Teleworking or home workers are not being given the same access as other employees to training and development opportunities, according to a new survey from The Work Foundation.
The Work Foundation’s newly published report The Psychological Contract, looks at how UK companies manage the relationship between employee and employer. It found that remote workers are far less likely to receive the same opportunities for training and development as other employees.
Respondents were presented with a list of development opportunities and asked whether remote workers in their organisations have the same access to these as other employees. Almost three quarters (73 per cent) say they provide remote workers with the same access to training and development, but only around half (55 per cent) always offer the same coaching opportunities. Fifty-one percent provide the same mentoring opportunities. Only 38 per cent provide the same chances for secondments and 36 per cent give them the same opportunities to experience cross-team working.
The report says: “Organisations that do not ensure that remote workers have the same chances for development or promotion as their colleagues risk alienating them and losing their loyalty. Our finding that at least half the organisations with home and teleworkers do not always provide them with the same opportunities for mentoring, secondments and cross team working suggests these organisations may be distancing those employees whose psychological contracts need high maintenance.”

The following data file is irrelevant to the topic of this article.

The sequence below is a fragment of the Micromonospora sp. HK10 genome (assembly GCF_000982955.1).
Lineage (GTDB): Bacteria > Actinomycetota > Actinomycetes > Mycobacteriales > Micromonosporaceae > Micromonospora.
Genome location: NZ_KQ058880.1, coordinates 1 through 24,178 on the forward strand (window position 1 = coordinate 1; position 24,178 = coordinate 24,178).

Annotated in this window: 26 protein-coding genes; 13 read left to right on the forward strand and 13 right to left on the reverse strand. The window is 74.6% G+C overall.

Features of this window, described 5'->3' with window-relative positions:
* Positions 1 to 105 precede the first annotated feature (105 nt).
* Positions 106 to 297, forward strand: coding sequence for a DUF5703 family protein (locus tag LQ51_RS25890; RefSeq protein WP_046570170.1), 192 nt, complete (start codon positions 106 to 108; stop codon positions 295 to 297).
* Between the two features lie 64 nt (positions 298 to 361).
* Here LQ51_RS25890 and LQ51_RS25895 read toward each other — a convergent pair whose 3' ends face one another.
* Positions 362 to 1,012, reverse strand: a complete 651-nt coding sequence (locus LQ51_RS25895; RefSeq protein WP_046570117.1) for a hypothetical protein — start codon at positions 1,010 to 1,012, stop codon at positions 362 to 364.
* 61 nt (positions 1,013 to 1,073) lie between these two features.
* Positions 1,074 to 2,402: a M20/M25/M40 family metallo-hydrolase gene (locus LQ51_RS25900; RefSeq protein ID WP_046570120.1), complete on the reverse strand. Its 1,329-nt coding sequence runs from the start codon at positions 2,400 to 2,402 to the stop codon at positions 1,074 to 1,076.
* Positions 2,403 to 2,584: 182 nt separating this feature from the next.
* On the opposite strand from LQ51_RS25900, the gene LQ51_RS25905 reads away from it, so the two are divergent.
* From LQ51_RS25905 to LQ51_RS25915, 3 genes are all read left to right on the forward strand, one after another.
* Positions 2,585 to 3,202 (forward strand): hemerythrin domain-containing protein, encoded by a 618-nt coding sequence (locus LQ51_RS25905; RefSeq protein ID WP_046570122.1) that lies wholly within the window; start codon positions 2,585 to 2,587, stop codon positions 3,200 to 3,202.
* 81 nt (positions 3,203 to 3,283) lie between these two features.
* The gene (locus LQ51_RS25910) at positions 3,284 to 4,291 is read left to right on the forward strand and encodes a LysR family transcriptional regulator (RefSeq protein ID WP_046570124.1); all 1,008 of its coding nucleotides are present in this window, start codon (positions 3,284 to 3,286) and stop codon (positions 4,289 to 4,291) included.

And while experts increasingly agree that a good psychological contract is an integral part of business success, only 13 per cent of the organisations surveyed by The Work Foundation have an explicit strategy for sustaining it.
Almost a third (31 per cent) of organisations said they had no strategy, nine per cent are working on one, 8 per cent did not know what their organisation’s approach was. Thirty-nine percent had an informal approach to maintaining a good psychological contract with their staff.
The survey of personnel and HR specialists also found that few organisations explicitly recognised the importance of the psychological contract to business success. Only 11 per cent made the maintenance of a healthy psychological contract with employees a part of their organisation’s core business objective.
36 per cent said it was part of their organisation’s core business objectives, but in an informal way, and 13 per cent are actively considering formal activities. Almost a third – 30 per cent - answered a straight ‘no’ to the question.
The companies surveyed tended to judge employee morale by measuring changes in absence levels (81 per cent), retention rates (81 per cent) and staff attitude surveys (49 per cent).
Jane Sullivan from The Work Foundation’s surveys and diagnostics team says: “Changes in absence levels, retention or recruitment might indicate to an organisation that there was a change in the psychological contract, but wouldn’t tell you what or why, unless they were followed up with more research.
“Staff attitude surveys are useful for informing organisations about the nature of the psychological contract - and can provide a real insight into the expectations people have of their jobs and employers, as well as what they are prepared to give in return. Staff attitude surveys are also important in helping distinguish between the differing contracts and expectations that different groups of employees may have.”